Audit: Kentucky Panel 'Messy,' But No Intent to Defraud

Though the old Kentucky Racing Commission has been called "messy and sloppily run," with lax management and a disregard for standard business practices, the organization did nothing that calls for involvement by law enforcement agencies, according to an audit report released June 22.

The independent accountant's report was issued by the office of Crit Luallen, auditor of public accounts for Kentucky. The study was requested March 3 by the administration of Republican Gov. Ernie Fletcher. The Kentucky Horse Racing Authority, formed in January after Fletcher abolished the racing commission, had enacted procedural changes before the audit began.

The document details things such as travel expenses, potential conflicts of interest, poor record-keeping practices, and a refusal to adopt recommendations made in previous audits. The audit wasn't financial in nature but rather an "agreed-upon procedure"--a look into specific areas that leads to recommendations.

Among the items addressed in the audit are about $10,000 paid to an employee for travel from home to the workplace; payment of $30,000 to an Ohio consultant even though state law prohibits the money to be spent out of state; and one individual filling the positions of executive director and chief steward, a situation with the potential for conflicts of interest.

Luallen noted instances in which funds gleaned from racetrack assessment fees were kept in plastic bags and left in car trunks. A 1998 audit recommended procedures for deposit at banks.

"Incredibly, those recommendations were never implemented," Luallen said. "In many cases, the management team of the commission simply did not understand or failed to follow written procedures."

Luallen called the commission "messy and sloppily run," though no intent to defraud was discovered. Still, "that is not the standard to which government should aspire," she said. "The state agency representing Kentucky's signature industry should have been one of the most professional and best managed in state government--unfortunately it was not."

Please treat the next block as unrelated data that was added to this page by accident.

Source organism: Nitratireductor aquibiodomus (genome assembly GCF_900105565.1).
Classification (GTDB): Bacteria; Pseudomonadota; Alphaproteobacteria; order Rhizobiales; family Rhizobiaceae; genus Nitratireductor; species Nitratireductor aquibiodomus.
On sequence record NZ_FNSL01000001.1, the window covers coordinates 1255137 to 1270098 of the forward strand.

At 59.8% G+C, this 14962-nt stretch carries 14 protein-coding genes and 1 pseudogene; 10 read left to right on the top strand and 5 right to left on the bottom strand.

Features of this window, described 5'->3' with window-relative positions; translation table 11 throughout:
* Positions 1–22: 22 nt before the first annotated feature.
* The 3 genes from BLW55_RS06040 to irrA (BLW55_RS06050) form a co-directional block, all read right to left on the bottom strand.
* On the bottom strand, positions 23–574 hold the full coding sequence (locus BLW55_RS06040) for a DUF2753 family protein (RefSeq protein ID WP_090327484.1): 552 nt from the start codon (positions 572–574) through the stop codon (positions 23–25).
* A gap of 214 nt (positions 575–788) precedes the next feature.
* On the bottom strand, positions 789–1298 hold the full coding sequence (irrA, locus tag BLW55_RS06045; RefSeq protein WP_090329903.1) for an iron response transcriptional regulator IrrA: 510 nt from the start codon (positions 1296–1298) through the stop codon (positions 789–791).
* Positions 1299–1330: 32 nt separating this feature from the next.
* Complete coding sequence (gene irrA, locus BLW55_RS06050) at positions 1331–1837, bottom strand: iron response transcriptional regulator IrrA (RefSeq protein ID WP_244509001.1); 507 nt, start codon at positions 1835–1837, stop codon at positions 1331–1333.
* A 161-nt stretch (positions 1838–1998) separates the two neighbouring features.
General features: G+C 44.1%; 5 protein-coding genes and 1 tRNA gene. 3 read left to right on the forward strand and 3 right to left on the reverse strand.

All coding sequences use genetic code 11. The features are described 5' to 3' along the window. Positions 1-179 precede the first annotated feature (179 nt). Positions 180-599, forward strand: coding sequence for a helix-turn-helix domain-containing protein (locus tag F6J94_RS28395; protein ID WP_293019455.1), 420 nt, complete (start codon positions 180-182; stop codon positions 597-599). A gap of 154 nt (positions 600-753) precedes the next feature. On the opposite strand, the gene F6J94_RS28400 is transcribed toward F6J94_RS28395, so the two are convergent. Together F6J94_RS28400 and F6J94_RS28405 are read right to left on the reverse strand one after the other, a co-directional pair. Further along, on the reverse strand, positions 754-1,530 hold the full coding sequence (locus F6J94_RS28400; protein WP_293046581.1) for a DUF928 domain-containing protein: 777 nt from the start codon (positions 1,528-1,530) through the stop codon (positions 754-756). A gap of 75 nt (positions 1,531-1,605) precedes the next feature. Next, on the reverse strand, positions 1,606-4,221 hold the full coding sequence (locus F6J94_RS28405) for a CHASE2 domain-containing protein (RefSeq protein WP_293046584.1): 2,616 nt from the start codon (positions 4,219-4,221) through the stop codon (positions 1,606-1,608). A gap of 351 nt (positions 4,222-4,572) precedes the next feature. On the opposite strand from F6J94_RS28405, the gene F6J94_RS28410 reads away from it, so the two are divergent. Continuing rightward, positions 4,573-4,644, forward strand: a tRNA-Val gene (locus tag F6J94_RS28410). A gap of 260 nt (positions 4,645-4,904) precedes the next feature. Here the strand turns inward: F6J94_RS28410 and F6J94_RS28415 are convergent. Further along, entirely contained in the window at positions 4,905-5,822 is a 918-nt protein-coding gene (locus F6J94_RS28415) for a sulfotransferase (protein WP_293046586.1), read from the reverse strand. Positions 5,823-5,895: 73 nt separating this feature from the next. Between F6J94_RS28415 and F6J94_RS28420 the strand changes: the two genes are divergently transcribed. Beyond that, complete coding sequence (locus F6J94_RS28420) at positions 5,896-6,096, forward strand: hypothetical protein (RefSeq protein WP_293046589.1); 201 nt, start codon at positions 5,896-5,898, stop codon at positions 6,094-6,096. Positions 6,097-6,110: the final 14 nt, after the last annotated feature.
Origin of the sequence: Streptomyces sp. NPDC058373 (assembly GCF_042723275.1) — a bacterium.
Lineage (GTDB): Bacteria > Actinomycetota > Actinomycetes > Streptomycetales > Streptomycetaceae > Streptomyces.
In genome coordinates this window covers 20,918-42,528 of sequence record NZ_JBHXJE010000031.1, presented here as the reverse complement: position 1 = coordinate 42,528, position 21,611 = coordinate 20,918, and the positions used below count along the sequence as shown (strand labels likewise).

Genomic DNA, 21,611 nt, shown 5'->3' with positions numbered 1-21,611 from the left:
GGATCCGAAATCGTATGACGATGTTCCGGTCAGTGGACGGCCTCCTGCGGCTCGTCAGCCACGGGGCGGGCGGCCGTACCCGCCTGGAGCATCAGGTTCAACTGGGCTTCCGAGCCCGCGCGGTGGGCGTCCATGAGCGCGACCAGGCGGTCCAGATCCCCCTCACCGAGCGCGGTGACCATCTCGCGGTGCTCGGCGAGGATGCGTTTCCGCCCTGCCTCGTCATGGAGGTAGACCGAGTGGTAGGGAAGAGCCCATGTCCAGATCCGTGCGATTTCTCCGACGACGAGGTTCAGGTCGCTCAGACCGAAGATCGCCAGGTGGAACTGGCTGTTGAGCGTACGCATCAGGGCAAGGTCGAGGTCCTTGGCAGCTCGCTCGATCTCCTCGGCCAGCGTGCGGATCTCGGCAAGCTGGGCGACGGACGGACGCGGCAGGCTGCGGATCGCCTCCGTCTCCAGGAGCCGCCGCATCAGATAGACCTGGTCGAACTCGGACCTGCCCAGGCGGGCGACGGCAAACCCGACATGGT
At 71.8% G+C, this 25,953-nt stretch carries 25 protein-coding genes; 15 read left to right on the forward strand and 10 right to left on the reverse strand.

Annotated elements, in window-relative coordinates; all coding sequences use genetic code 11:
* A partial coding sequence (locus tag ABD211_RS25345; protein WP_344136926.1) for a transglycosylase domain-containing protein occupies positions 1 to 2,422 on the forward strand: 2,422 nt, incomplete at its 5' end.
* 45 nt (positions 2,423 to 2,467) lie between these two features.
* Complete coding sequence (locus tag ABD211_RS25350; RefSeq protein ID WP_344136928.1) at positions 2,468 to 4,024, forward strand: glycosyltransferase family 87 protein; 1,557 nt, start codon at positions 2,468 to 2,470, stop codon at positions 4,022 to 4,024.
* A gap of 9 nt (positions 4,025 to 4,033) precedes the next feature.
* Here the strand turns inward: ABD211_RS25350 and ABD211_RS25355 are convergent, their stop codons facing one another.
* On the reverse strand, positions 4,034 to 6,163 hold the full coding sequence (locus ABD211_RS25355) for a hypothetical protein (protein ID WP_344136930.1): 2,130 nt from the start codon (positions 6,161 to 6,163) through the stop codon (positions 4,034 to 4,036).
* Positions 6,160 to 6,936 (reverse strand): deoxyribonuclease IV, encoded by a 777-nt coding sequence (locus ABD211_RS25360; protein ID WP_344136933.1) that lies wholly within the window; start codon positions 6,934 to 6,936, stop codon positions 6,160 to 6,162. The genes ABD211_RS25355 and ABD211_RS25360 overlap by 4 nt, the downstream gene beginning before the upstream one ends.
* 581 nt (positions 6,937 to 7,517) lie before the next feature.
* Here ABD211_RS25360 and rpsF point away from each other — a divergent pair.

LaJuana Wilcher, secretary of the Environmental and Public Protection Cabinet, said the state doesn't plan to seek criminal charges even though the audit uncovered a few things that "would cause one to wonder." Wilcher said the KHRA plans to put the past behind.

"Our goal is to move forward and ensure as we work with the authority that proper procedures are in place," Wilcher said.

Wilcher wouldn't name the individual that was paid $10,000 in travel expenses for about 1 1/2 years, though Luallen said the individual was paid mileage for driving from Grove City, Ohio, to Turfway Park in Florence, Ky. The report indicated a supervisor sanctioned the payments, so the individual won't have to return the money, Wilcher said.

The report found that the Kentucky Equine Drug Research Council should be reimbursed $30,000 for a payment made to Sams. It said the racing commission didn't follow proper procedure in procuring his services.

Indeed, some members of drug council repeatedly urged the commission to pay Sams even though, as the audit report states, drug council funds can only be spent on testing and research in Kentucky according to statute. The commission did so after it received a letter from Dr. Ed Ford, secretary of the cabinet for former Democratic Gov. Paul Patton, that it should pay Sams given the importance of drug testing to the industry.

"If the KHRA determines that nationally recognized expertise outside of Kentucky is needed to perform equine drug testing, statutes must be changed to allow for broader use of the equine drug research fund," the audit report said.

The positions of executive director and chief steward were filled by Bernie Hettel until he was asked to resign earlier this year. The report said dual employment isn't prohibited by law but it does create conflicts of interest.

Here are some of the recommendations contained in the report:

--The executive director of the KHRA will report to the Environmental and Public Protection Cabinet for administrative purposes.

--The positions of executive director and chief steward can't be held by the same person.

--The cabinet and KHRA should seek legislation and promulgate regulations to clarity establishment and modification of track assessment fees and the manner of prorating the executive director's salary among racetracks.

--The KHRA should implement and adhere to controls in areas that include employee time and attendance reporting, consistent application of travel reimbursement regulations, the security and timely deposit of license fees and other receipts, and the timely reconciliation of the receipts.

Luallen indicated the way the racing commission operated was tied to the political culture. Chairman Frank Shoop, she said, was well connected to Patton, which "added to the aura of the racing commission of being independent and able to function in its own sphere without a lot of oversight."

Wilcher acknowledged that KHRA chairman Bill Street also is "well connected," but she said the authority intends to follow protocol and not have the problems the racing commission had in the years before it was abolished.